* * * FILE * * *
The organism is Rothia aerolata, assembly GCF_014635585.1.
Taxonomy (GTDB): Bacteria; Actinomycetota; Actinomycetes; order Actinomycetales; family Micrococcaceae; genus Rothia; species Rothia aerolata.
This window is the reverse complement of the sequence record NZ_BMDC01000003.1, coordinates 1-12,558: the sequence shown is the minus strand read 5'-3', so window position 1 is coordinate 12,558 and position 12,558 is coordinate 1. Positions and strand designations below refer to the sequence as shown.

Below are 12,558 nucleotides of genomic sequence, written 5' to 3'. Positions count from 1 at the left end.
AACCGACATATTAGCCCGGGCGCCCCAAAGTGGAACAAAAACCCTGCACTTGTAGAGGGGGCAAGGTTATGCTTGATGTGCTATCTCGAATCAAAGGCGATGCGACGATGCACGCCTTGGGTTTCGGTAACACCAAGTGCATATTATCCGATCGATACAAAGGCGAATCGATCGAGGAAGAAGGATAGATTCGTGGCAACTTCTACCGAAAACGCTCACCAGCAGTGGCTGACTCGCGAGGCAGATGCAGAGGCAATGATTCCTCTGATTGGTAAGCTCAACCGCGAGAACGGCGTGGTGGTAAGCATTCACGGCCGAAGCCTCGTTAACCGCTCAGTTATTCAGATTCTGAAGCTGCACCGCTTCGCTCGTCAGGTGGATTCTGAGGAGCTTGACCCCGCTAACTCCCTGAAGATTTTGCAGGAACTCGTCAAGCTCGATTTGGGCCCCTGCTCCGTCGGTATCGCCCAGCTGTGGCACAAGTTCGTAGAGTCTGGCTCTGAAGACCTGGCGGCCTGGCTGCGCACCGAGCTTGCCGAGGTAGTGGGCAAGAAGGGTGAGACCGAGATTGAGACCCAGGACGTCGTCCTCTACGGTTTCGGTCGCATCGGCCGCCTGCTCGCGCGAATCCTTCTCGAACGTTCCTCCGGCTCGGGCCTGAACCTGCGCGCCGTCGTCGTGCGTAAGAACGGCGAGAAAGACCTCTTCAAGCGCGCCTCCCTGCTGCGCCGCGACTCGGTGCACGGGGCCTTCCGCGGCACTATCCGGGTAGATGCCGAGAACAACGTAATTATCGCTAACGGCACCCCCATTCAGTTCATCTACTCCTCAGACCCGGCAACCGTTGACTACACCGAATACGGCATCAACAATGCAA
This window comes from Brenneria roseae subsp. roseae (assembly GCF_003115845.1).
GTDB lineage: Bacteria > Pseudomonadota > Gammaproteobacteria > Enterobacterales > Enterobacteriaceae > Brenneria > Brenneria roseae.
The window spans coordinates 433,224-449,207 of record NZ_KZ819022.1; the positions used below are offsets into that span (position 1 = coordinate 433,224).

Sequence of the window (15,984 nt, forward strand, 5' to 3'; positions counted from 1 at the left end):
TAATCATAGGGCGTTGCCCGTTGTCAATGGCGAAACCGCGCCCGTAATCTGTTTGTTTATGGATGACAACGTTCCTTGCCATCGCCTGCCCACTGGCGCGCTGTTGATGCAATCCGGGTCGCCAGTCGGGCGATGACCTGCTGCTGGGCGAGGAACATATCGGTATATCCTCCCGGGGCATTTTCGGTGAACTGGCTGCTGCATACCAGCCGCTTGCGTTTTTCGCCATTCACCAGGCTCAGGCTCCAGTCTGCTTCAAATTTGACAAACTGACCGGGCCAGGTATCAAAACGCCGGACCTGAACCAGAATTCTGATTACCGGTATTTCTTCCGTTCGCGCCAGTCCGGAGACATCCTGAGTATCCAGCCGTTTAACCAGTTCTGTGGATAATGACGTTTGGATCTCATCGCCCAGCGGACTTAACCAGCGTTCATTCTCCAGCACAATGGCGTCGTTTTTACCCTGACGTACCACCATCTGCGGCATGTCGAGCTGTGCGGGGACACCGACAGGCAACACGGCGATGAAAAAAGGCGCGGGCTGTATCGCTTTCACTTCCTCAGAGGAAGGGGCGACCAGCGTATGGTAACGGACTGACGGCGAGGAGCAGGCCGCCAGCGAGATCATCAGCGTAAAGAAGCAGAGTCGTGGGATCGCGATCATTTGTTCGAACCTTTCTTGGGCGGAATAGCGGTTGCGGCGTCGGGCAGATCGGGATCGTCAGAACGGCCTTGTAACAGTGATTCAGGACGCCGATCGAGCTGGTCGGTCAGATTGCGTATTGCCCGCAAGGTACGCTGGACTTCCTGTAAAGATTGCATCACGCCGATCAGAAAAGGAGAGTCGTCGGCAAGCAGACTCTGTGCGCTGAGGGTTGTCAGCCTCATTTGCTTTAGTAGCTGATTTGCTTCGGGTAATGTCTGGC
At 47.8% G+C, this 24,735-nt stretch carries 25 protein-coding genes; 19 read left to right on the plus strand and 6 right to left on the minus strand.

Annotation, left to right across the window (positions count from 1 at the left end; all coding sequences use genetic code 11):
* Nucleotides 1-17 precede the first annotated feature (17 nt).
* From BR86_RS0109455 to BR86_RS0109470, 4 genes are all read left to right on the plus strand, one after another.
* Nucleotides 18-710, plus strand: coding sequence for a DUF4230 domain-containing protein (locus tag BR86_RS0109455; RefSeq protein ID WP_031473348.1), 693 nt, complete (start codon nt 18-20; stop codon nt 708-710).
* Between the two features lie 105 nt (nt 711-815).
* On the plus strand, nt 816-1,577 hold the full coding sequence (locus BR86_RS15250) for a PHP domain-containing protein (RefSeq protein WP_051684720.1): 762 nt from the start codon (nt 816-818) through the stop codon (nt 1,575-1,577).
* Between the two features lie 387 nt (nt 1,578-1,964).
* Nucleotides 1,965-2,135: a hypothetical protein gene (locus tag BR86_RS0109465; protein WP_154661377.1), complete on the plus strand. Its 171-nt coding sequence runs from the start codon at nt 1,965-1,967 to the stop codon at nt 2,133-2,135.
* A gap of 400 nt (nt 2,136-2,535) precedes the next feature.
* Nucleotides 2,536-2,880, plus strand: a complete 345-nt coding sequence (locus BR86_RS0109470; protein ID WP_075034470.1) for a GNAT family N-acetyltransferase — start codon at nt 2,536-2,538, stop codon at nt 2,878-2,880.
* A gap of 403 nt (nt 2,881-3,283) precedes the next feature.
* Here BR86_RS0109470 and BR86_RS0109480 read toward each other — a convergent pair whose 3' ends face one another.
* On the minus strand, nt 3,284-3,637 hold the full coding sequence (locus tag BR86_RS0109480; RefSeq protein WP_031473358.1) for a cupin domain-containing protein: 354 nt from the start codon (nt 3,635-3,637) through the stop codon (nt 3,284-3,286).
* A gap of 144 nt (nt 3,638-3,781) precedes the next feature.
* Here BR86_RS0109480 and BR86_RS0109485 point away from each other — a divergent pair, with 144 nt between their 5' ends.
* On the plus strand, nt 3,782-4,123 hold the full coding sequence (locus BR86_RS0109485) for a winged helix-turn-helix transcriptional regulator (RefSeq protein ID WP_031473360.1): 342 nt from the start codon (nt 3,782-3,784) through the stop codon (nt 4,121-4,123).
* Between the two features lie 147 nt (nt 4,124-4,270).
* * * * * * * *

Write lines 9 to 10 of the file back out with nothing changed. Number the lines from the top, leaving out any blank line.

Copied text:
Sequence of the window (15,984 nt, forward strand, 5' to 3'; positions counted from 1 at the left end):
TAATCATAGGGCGTTGCCCGTTGTCAATGGCGAAACCGCGCCCGTAATCTGTTTGTTTATGGATGACAACGTTCCTTGCCATCGCCTGCCCACTGGCGCGCTGTTGATGCAATCCGGGTCGCCAGTCGGGCGATGACCTGCTGCTGGGCGAGGAACATATCGGTATATCCTCCCGGGGCATTTTCGGTGAACTGGCTGCTGCATACCAGCCGCTTGCGTTTTTCGCCATTCACCAGGCTCAGGCTCCAGTCTGCTTCAAATTTGACAAACTGACCGGGCCAGGTATCAAAACGCCGGACCTGAACCAGAATTCTGATTACCGGTATTTCTTCCGTTCGCGCCAGTCCGGAGACATCCTGAGTATCCAGCCGTTTAACCAGTTCTGTGGATAATGACGTTTGGATCTCATCGCCCAGCGGACTTAACCAGCGTTCATTCTCCAGCACAATGGCGTCGTTTTTACCCTGACGTACCACCATCTGCGGCATGTCGAGCTGTGCGGGGACACCGACAGGCAACACGGCGATGAAAAAAGGCGCGGGCTGTATCGCTTTCACTTCCTCAGAGGAAGGGGCGACCAGCGTATGGTAACGGACTGACGGCGAGGAGCAGGCCGCCAGCGAGATCATCAGCGTAAAGAAGCAGAGTCGTGGGATCGCGATCATTTGTTCGAACCTTTCTTGGGCGGAATAGCGGTTGCGGCGTCGGGCAGATCGGGATCGTCAGAACGGCCTTGTAACAGTGATTCAGGACGCCGATCGAGCTGGTCGGTCAGATTGCGTATTGCCCGCAAGGTACGCTGGACTTCCTGTAAAGATTGCATCACGCCGATCAGAAAAGGAGAGTCGTCGGCAAGCAGACTCTGTGCGCTGAGGGTTGTCAGCCTCATTTGCTTTAGTAGCTGATTTGCTTCGGGTAATGTCTGGC